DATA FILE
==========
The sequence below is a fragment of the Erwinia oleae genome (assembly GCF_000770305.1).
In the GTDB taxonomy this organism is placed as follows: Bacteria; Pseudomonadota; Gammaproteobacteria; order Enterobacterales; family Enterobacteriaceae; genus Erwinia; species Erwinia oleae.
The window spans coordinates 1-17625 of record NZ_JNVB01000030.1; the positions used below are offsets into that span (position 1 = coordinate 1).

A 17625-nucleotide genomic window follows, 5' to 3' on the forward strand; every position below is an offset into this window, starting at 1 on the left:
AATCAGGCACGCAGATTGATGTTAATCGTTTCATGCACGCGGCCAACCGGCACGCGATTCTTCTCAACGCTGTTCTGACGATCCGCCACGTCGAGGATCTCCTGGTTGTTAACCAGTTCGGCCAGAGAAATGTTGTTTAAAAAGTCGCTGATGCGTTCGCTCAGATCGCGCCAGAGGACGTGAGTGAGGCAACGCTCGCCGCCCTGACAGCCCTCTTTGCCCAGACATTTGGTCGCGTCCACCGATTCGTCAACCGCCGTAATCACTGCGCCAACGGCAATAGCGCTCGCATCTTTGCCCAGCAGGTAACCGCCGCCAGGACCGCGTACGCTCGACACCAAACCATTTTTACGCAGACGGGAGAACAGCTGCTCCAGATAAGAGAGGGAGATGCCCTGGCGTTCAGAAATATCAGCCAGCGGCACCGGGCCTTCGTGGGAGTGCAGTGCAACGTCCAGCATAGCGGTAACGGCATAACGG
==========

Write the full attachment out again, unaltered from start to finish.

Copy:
The sequence below is a fragment of the Erwinia oleae genome (assembly GCF_000770305.1).
In the GTDB taxonomy this organism is placed as follows: Bacteria; Pseudomonadota; Gammaproteobacteria; order Enterobacterales; family Enterobacteriaceae; genus Erwinia; species Erwinia oleae.
The window spans coordinates 1-17625 of record NZ_JNVB01000030.1; the positions used below are offsets into that span (position 1 = coordinate 1).

A 17625-nucleotide genomic window follows, 5' to 3' on the forward strand; every position below is an offset into this window, starting at 1 on the left:
AATCAGGCACGCAGATTGATGTTAATCGTTTCATGCACGCGGCCAACCGGCACGCGATTCTTCTCAACGCTGTTCTGACGATCCGCCACGTCGAGGATCTCCTGGTTGTTAACCAGTTCGGCCAGAGAAATGTTGTTTAAAAAGTCGCTGATGCGTTCGCTCAGATCGCGCCAGAGGACGTGAGTGAGGCAACGCTCGCCGCCCTGACAGCCCTCTTTGCCCAGACATTTGGTCGCGTCCACCGATTCGTCAACCGCCGTAATCACTGCGCCAACGGCAATAGCGCTCGCATCTTTGCCCAGCAGGTAACCGCCGCCAGGACCGCGTACGCTCGACACCAAACCATTTTTACGCAGACGGGAGAACAGCTGCTCCAGATAAGAGAGGGAGATGCCCTGGCGTTCAGAAATATCAGCCAGCGGCACCGGGCCTTCGTGGGAGTGCAGTGCAACGTCCAGCATAGCGGTAACGGCATAACGG